Jon Nye, President
Jon is originally from Buffalo, NY, and spent his formative years in suburban Washington, D.C. He eventually settled near Albany, NY, where he and Kathy raised three sons. Although he and Kathy still spend time there, increasingly Chatham is home.
In his twenties Jon experimented with a number of higher educational institutions, eventually receiving an undergraduate degree from American University and a law degree from Penn. At various times he has worked as a dishwasher, house sitter, legislative researcher, and for over thirty years as a partner in a large law firm. From 1969 to 1972, he was in the U.S. Navy.
Jon has been, in one sense or another, a Unitarian Universalist since youth, although he didn’t realize it until he was first introduced to the Meeting House. He feels fortunate to have had many diverse life experiences. Not all of them were fulfilling, but all helped him to appreciate and value UUMH and the people who make it what it is.
Danielle Jeanloz, Vice President
Danielle Jeanloz lived in the Northeast, Europe, and Canada and was originally from Newton. She had the opportunity to travel throughout the world while enjoying a 25-year career at American Airlines in Sales and Marketing.
Danielle and her husband, Bob Zaremba, finally settled down in Chatham full-time in 2004. Danielle and Bob purchased, Maps of Antiquity and moved it to Chatham, and started Chatham Guest Rooms. She joined UUMH in 2011 because it was a welcoming congregation that allowed her to explore and share her thoughts on community, the environment, and social justice. Having never joined a church until then, Danielle was unaware that she could become a part of a religious community open to accepting many different beliefs and religions including atheism and agnosticism. She has found her spiritual home in our Meeting House.
Joe Zahka, Treasurer
Joe Zahka has been a UU for over forty years. Early in their marriage, Joe and Debbie searched for a religion that was consistent with their values of peace and social justice. Joe appreciates that Unitarian Universalism is both logical and compassionate. As an added benefit, all of the UU churches he has attended are fairly old buildings and require a lot of maintenance, something he has enjoyed doing since he was a kid.
Joan Caputo, Secretary
I spent my childhood in suburban New Jersey outside of Newark. Through college at Upsala in East Orange, NJ, I worked summers in Girl Scout positions where I experienced leadership growth and developed skills that served me well later in life.
After graduating, I was a social studies teacher for a few years, but the energy of the sixties pulled me to Newark where I joined CORE and a job in the Essex County Probation Department. I retired as an Ass't Chief Probation Officer. During these years I earned a Master's Degree in Social Justice at the New School in New York City. I married Joe Caputo and acquired two daughters and wonderful Italian culture and family.
Church was always a part of my life. In 1964, I joined the UU Society of Essex County soon after. During the next thirty years, I chaired a search committee, taught youth education, and served as a Board of Trustees member and Chair.
When Joe and I moved to Cape Cod, I did all the kinds of activities I had longed to be part of for years. Habitat, Chatham Ecumenical Council for the Homeless, and others. I was just in time to join the Chatham UU Fellowship, renewing my friendship with Rev Peter Fleck, also from New Jersey, as they acquired their first minister and moved into our building on the hill. The congregation offered friendship and the opportunity to put my values into action.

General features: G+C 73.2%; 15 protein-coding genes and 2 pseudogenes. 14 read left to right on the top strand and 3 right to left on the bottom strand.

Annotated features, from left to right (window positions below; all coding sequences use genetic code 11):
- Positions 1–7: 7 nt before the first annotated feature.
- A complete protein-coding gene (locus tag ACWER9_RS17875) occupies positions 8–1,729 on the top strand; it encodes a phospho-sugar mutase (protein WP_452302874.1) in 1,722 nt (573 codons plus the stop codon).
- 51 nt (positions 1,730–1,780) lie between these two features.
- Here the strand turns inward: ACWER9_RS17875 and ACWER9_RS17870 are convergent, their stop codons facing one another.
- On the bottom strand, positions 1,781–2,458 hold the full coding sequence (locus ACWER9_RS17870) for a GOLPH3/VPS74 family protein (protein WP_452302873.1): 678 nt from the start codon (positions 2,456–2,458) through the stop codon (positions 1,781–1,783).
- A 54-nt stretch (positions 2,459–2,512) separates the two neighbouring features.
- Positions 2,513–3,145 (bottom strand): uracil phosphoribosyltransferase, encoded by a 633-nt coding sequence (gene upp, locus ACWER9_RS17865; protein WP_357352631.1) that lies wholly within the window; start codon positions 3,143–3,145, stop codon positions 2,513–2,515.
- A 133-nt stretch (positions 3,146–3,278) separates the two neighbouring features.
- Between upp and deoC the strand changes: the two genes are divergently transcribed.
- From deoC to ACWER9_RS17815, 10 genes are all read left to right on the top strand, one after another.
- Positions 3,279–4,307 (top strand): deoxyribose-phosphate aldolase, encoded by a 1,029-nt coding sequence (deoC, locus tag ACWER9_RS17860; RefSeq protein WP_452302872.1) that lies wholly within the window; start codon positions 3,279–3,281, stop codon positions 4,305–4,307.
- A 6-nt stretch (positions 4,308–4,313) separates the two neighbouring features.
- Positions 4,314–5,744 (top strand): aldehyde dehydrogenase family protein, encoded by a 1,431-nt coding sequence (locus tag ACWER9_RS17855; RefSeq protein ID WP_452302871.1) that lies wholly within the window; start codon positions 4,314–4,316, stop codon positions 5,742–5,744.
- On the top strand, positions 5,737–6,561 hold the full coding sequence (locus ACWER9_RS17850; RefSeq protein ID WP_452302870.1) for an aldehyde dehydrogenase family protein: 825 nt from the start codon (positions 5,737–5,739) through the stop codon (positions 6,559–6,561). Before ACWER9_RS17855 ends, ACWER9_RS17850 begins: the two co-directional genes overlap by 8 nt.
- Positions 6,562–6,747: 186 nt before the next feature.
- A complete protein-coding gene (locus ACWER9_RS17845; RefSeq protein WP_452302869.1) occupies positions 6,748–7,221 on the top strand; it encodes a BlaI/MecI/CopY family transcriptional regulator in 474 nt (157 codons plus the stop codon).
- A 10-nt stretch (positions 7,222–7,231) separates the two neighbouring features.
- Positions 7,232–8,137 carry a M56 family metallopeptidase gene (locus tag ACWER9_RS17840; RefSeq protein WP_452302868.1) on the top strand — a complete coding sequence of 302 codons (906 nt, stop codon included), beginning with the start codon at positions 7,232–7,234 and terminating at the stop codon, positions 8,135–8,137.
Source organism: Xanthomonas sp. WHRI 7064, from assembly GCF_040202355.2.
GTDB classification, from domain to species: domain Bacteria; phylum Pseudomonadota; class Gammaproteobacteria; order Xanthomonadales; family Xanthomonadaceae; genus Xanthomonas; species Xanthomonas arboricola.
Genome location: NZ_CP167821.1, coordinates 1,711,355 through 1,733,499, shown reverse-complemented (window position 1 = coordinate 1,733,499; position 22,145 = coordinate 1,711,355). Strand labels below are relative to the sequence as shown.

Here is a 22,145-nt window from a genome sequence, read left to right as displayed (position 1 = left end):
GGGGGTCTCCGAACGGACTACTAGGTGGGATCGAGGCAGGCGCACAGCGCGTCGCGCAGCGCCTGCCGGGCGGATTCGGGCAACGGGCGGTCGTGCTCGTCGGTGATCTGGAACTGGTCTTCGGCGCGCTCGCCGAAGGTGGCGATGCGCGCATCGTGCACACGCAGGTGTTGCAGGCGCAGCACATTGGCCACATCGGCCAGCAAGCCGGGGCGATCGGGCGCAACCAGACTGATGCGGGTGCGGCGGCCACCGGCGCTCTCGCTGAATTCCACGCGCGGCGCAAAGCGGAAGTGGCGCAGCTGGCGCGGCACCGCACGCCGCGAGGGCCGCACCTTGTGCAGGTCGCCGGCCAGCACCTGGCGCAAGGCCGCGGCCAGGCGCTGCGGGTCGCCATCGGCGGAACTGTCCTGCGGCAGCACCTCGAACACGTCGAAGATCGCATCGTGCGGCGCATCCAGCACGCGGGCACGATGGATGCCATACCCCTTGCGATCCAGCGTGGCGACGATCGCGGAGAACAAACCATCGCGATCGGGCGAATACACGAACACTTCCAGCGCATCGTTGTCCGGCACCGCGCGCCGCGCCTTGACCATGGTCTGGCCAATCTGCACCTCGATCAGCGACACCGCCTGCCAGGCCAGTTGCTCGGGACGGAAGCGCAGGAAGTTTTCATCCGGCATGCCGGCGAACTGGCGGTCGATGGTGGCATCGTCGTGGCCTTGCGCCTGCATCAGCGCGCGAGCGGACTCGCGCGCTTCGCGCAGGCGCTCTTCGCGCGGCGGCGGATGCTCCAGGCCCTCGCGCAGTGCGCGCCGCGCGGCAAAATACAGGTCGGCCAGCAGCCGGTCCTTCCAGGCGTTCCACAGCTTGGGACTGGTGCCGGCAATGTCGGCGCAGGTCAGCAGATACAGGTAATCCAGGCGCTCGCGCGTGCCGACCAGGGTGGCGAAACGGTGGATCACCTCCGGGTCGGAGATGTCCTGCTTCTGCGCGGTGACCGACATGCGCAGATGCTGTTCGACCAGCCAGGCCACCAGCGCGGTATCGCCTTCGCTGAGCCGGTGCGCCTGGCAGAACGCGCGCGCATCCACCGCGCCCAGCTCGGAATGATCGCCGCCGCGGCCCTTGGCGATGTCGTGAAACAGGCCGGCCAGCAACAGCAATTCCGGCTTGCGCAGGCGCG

Beth Avery, Member-at-Large
2023 Fleck Award for Outstanding Service: Beth Avery
For her many contributions to UUMH, Beth Avery was named this year's recipient of the Fleck Award at the congregation's Annual Meeting. The award is named after Peter Fleck, the first minister of the UU Fellowship in Chatham. Outgoing Board President Ed Mangiafico noted that Beth joined UUMH in 2011 and has been actively involved ever since. She has served as Chair of the Outreach Committee and the Nominating Committee as well as the President of the Board. In addition, Ed called her UUMH's Photographer Extraordinaire. "I couldn't imagine anyone deserving this award more!" he added.
About Beth: During childhood, Beth lived in parsonages at five different Congregational churches between Chelsea, VT, and Long Island, NY. (Her father was a minister who moved his family often!)
She graduated from Douglass College of Rutgers University and immediately joined the Peace Corps to serve as a teacher in Sierra Leone, West Africa. She describes the experience as being empowering - for her and her students.
Upon returning to the USA, Beth was attracted to the Boston YWCA because it was dedicated to supporting local women with "safe" urban housing and better career options. She worked as a desk clerk at the new Berkeley Residence YWCA, a beautiful 7-story building offering a room/dining/gathering place in downtown Boston. For the next thirty-two years, she learned her way through Program, Business, and Building management positions to become Manager.
When she retired to Cape Cod in 2010, a friend introduced her to the UUMH. She immediately felt at home. (The hymn tunes were familiar, but thankfully, the words had been changed!) This community was focused on creating a more loving world and was not limited by creed. She happily joined and continues to be grateful for the journey together.